US President Barack Obama set the chattering classes abuzz after his unilateral decision to raise the minimum wage for newly hired federal contract workers.
"It's good for the economy, it's good for America," he said in his recent State of the Union address.
As the worldwide economic slump drags on, the political drumbeat to either introduce minimum wage laws (read Germany) or increase the minimum in countries where these laws already exist, such as Indonesia, is becoming deafening.
Yet the glowing claims about minimum wage laws do not pass the most basic economic tests. Just look at the data from Europe.
There are seven European Union countries in which no minimum wage is mandated - Austria, Cyprus, Denmark, Finland, Germany, Italy and Sweden. Compare the levels of unemployment in those countries with EU nations that impose a minimum wage and the results are clear - a minimum wage leads to higher levels of unemployment.
In the 21 countries with a minimum wage, the unemployment rate averages at 11.8 per cent. The average unemployment rate in the seven countries without mandated minimum wages is about one-third lower - 7.9 per cent.
This point is even more pronounced when looking at rates of unemployment among the EU's youth - defined as those younger than 25 years of age.
In the countries with minimum wage laws, 27.7 per cent of the youth demographic - more than one in four young adults - was unemployed in 2012.
This is considerably higher than the youth unemployment rate in the seven countries without minimum wages - 19.5 per cent in 2012 - a gap that has only widened since the Lehman Brothers collapse in 2008.
So, minimum wage laws, while advertised under the banner of social justice, do not live up to the claims made by those who tout them.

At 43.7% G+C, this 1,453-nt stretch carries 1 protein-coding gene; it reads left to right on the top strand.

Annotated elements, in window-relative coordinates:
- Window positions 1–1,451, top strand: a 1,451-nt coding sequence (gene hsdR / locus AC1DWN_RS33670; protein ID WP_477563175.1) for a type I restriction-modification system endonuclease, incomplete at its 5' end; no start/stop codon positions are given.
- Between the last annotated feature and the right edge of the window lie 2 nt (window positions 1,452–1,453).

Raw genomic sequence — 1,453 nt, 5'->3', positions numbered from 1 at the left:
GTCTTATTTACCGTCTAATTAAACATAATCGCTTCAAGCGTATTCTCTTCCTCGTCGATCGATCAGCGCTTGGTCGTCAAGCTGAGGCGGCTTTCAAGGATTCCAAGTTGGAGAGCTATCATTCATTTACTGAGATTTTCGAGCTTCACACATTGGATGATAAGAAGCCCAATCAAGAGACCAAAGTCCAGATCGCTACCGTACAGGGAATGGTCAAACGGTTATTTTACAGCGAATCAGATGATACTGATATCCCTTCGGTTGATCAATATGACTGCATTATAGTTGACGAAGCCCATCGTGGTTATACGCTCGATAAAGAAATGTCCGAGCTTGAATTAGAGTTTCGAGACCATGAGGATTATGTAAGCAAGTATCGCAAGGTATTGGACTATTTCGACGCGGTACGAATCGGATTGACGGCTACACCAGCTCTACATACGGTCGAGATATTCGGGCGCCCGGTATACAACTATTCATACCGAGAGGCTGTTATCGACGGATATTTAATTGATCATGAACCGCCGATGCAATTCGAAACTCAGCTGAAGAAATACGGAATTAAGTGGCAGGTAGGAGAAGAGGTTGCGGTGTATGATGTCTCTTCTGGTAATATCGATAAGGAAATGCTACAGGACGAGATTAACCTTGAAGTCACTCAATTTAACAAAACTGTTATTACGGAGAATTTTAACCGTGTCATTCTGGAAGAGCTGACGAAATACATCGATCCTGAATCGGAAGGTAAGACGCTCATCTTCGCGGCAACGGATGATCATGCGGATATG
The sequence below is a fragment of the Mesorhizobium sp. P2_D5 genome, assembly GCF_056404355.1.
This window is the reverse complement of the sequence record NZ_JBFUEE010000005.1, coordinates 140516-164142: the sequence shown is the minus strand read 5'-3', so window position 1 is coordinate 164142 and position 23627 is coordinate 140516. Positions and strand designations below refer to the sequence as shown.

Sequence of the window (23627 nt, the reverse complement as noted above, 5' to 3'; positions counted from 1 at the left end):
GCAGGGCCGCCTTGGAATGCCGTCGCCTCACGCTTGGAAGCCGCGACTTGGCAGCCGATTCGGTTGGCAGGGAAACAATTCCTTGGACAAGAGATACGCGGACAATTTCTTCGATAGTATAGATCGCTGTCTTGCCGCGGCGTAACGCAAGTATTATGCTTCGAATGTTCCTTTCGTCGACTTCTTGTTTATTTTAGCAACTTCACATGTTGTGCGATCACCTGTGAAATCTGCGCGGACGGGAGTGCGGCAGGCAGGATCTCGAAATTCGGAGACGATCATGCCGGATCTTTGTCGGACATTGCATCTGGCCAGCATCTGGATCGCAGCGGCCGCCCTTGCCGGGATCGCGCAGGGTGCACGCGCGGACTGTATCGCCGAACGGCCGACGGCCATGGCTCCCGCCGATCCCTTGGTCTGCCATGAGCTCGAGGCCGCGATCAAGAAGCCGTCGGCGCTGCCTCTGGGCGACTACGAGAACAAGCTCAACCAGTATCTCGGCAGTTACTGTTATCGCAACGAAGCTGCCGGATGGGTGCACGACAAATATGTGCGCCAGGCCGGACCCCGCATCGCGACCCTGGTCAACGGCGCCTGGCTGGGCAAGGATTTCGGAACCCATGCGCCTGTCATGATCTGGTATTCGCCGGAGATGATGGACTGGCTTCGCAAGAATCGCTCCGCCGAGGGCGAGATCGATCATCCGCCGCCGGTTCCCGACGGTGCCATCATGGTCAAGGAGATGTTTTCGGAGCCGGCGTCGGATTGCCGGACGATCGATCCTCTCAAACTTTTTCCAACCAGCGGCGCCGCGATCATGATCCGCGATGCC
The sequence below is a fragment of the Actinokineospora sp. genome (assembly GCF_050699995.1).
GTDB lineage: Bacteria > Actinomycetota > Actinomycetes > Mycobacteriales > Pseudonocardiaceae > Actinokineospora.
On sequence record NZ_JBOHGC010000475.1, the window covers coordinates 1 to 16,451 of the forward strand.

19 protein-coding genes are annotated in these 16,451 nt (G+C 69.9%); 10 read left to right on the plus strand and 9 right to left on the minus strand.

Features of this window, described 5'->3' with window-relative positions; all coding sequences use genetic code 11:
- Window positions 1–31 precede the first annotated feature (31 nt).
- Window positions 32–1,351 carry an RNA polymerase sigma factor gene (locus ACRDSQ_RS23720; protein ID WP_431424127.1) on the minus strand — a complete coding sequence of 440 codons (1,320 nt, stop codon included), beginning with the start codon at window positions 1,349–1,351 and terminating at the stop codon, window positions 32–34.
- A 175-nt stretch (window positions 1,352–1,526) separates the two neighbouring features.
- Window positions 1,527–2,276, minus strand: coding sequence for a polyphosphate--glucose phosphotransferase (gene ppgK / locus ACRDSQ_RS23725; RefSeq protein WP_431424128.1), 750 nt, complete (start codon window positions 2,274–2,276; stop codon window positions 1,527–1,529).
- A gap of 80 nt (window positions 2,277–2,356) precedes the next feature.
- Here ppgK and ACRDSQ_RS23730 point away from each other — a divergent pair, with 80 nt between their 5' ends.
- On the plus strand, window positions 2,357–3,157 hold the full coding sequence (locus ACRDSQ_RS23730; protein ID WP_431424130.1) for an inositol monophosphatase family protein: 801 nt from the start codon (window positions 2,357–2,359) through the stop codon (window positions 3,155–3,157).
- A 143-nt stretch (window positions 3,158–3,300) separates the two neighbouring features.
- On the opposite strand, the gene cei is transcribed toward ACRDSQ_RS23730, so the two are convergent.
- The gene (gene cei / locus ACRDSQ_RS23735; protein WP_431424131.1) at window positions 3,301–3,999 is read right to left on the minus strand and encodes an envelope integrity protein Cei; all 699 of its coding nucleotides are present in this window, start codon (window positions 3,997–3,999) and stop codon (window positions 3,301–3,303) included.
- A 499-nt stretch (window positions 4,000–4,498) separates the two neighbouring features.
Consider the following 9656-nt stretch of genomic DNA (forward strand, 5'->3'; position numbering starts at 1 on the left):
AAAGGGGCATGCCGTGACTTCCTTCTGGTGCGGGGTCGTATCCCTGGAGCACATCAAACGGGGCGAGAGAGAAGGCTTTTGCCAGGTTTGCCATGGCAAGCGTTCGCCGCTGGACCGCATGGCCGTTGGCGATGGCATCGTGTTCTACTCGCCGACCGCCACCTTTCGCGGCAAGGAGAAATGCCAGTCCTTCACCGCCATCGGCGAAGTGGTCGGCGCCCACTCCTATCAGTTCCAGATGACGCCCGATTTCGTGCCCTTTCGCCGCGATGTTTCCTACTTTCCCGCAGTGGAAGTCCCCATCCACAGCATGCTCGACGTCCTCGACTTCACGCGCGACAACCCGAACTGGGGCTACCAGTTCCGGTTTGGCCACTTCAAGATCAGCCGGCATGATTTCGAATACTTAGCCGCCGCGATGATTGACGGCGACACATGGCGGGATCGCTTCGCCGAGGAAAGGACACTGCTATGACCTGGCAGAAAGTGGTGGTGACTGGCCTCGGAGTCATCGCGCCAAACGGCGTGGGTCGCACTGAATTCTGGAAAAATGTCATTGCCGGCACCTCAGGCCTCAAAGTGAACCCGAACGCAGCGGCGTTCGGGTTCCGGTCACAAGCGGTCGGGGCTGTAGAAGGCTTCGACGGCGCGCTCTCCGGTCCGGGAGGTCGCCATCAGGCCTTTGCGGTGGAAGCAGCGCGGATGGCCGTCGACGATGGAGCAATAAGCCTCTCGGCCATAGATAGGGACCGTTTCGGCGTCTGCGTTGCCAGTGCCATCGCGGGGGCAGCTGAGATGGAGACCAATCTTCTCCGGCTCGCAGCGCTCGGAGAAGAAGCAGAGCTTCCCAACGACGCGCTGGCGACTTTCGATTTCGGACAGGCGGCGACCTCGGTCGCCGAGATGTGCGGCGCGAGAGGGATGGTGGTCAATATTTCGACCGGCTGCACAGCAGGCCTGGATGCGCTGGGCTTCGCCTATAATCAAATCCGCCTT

They do not lift low-wage earners to a so-called "social minimum". Indeed, minimum wage laws - imposed at the levels employed in Europe - push a considerable number of people into unemployment.
And, unless those newly unemployed qualify for government assistance (read welfare), they will sink below, or further below, the social minimum.
As Nobel Prize winner Milton Friedman correctly quipped: "A minimum wage law is, in reality, a law that makes it illegal for an employer to hire a person with limited skills."
Jens Weidmann, president of Germany's Bundesbank, must have heard Friedman and looked at these European data before he took on Chancellor Dr Angela Merkel for proposing the introduction of a minimum wage law in Germany.
In short, Weidmann said this would damage Germany's labour market and be a job killer.
He is right.
Executives surveyed in the recently released Duke University/ CFO Magazine global business outlook survey agree. Chief financial officers from around the world were interviewed, and a significant number of them concurred: a minimum wage increase in the United States - from US$7.25 per hour to Obama's US$10.10 per hour - would kill jobs in the country.
"The real tragedy of minimum wage laws is that they are supported by well-meaning groups who want to reduce poverty. But the people who are hurt most by high minimums are the most poverty-stricken," Friedman concluded.
High mandated minimum wages will throw people out of work and on to the welfare rolls, in cases where unemployment benefits exist.
When it comes to welfare payments, they obey the laws of economics, too. Indeed, if something - like unemployment - is subsidised, more of it will be produced.
When the data on unemployment benefits speaks, it tells us that if the unemployed receive unemployment benefits, the chances that they will become employed are reduced.
That data also shows that the probability of an unemployed worker finding employment increases dramatically the closer the unemployed worker comes to the termination date for receipt of unemployment benefits.
In short, when the prospect of losing welfare benefits raises its head, unemployed workers magically tend to find work.
The most important lesson to take away from allowing the minimum wage and unemployment benefit data to talk is that abstract notions of what is right, good and just should be examined from a concrete, operational point of view. A dose of reality is most edifying.
Steve Hanke is professor of applied economics at Johns Hopkins University. He is also a senior fellow and director of the Troubled Currencies Project at the Cato Institute in Washington